Categories
Life

A Chromebook by Any Other Name

Late last night I discovered a company called “Neverware” created the software to install on a USB stick that allows a computer to boot from the stick and turns it into a Chromebook. The software is called “CloudReady”, and the home edition is free. What’s more, if you like what it does, with a single click you can wipe the computer and install the Chrome operating system onto it’s internal storage – turning it completely into a Chromebook. Neverware did their job so well, Google acquired them.

I almost did a happy dance.

Needless to day, I now have a recycled Chromebook of sorts – built from an old laptop that has been sitting in the bottom of a bag for months. Granted, it’s not quite as good as a shiny-new-chromebook (new Chromebooks can run Android apps), but it’s pretty close.

In other news, I went for a mental health walk at lunchtime with my eldest daughter – a promised wander to the park to get some fresh air. We fed the swans, avoided the legion of parents with small children that have never heard of social distancing, and found a park bench to sit at for a little while – watching the world go by. Afterwards we bought soup and nice bread for everybody (it’s half term), and carried it home.

I have no idea what I’m going to spend the rest of the day doing. A part of me says I should use today as a writing day (I have Mondays off work at the moment) – but another part says I should kick back and have fun. Hang on – shouldn’t writing be fun?

Perhaps I’ll put some music on. Where’s that Sara Bareilles playlist?

Categories
Life

A Mental Health Walk

I walked into town after lunch with two of my daughters – a “mental health walk” – an escape from the walls that have been our prisoner for several weeks. It was good to get out of the house, if only for an hour.

We walked to the big park in town – mostly curious to take a look at the river that burst it’s banks last week. It’s receding now, but that hasn’t stopped the ducks and swans from taking ownership of a huge swathe of the riverbank. I quietly walked up to some of the swans, who showed no fear at all – walking slowly towards me as I approached. My eldest daughter backed away, making worried noises – she had a run in with a swan a few years ago while trying to take a picture of it.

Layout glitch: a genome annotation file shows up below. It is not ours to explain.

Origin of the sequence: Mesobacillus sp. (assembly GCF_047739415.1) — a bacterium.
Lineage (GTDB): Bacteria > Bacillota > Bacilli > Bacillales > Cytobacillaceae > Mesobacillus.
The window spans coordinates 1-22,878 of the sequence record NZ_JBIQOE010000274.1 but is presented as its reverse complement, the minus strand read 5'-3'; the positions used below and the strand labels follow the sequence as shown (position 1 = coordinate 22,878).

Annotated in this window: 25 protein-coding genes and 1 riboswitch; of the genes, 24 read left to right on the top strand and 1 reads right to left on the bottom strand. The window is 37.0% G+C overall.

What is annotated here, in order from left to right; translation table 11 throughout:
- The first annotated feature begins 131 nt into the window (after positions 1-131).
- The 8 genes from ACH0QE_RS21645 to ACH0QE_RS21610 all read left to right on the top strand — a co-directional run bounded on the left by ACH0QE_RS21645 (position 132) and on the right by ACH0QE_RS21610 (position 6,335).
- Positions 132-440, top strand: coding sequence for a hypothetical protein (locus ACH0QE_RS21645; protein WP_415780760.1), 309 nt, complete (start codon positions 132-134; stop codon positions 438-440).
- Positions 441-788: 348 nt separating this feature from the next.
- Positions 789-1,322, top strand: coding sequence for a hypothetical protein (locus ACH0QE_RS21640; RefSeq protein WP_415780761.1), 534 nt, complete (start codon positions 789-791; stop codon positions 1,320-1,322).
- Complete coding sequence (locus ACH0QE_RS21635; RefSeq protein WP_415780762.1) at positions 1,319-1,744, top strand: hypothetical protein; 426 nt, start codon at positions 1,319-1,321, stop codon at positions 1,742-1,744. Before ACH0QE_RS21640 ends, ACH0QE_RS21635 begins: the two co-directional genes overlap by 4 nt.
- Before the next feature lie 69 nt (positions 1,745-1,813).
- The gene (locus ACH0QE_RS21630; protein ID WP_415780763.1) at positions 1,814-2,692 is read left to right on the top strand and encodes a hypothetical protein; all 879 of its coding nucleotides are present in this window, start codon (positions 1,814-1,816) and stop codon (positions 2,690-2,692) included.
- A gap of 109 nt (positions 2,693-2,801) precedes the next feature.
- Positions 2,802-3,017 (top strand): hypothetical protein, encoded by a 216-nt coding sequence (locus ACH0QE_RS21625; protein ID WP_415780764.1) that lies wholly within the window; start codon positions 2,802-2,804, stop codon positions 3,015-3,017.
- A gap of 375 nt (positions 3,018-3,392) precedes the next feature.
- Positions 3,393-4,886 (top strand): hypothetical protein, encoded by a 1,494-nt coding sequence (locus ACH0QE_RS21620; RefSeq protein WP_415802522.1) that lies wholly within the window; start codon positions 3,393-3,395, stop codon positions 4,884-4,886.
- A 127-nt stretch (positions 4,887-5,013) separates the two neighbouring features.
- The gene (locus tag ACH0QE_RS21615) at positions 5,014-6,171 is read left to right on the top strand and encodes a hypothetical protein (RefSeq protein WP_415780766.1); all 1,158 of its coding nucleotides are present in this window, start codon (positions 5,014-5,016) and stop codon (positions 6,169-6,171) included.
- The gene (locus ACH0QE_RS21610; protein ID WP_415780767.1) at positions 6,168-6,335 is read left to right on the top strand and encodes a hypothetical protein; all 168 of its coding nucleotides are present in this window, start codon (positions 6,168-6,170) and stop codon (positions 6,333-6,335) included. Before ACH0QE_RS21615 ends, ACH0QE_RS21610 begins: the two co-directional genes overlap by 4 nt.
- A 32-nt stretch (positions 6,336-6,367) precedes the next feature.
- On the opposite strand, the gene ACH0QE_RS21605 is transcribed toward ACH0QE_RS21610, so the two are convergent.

The park was mostly quiet – predictable, given that it was a weekday – but also because it was so cold. After leaving the house snow began falling, and got heavier during the time we were out – beginning to settle on the ground. By the time we got home my face had become numb.

It was good to get out though. The cold weather seemed to remove the idiots that think the Corona Virus doesn’t apply to them. It’s strange how some people are more fearful of the cold than a deadly pandemic.

I found myself in an online debate of sorts with a particular kind of idiot last night, and something occurred to me. The people that complain about political bias, unfair reporting, and support conspiracy theories tend to do so because they have actively chosen to narrow the opinions they take notice of to those they agree with. It’s helped along by the very same algorithmic timeline they also complain about – because they fear missing out on anything. Figure that out – they fear missing out on the very same stories they don’t want to see.

Anyway.

It’s getting late, and I have a meeting first thing tomorrow. I need to sleep.

Categories
Life

A Walk in the Park

We went for a walk this afternoon in Basildon Park – about an hour from home. Perhaps the highlight of the walk was a dragonfly deciding to land on my knee while sitting on a bench, waiting for the rest of the family to catch up.

Quite how my family manage to walk so slowly is a complete and utter mystery to me – I walked with our youngest daughter, and tried to stay at the back to avoid leaving everybody behind, but time and time again we found ourselves in front, with nobody in sight behind us. It became a running joke.

We filled our pockets with acorns along the way – with plans to plant them all over the garden. If there’s anybody here in perhaps two hundred years time, they might wonder where the hell all the oak trees came from.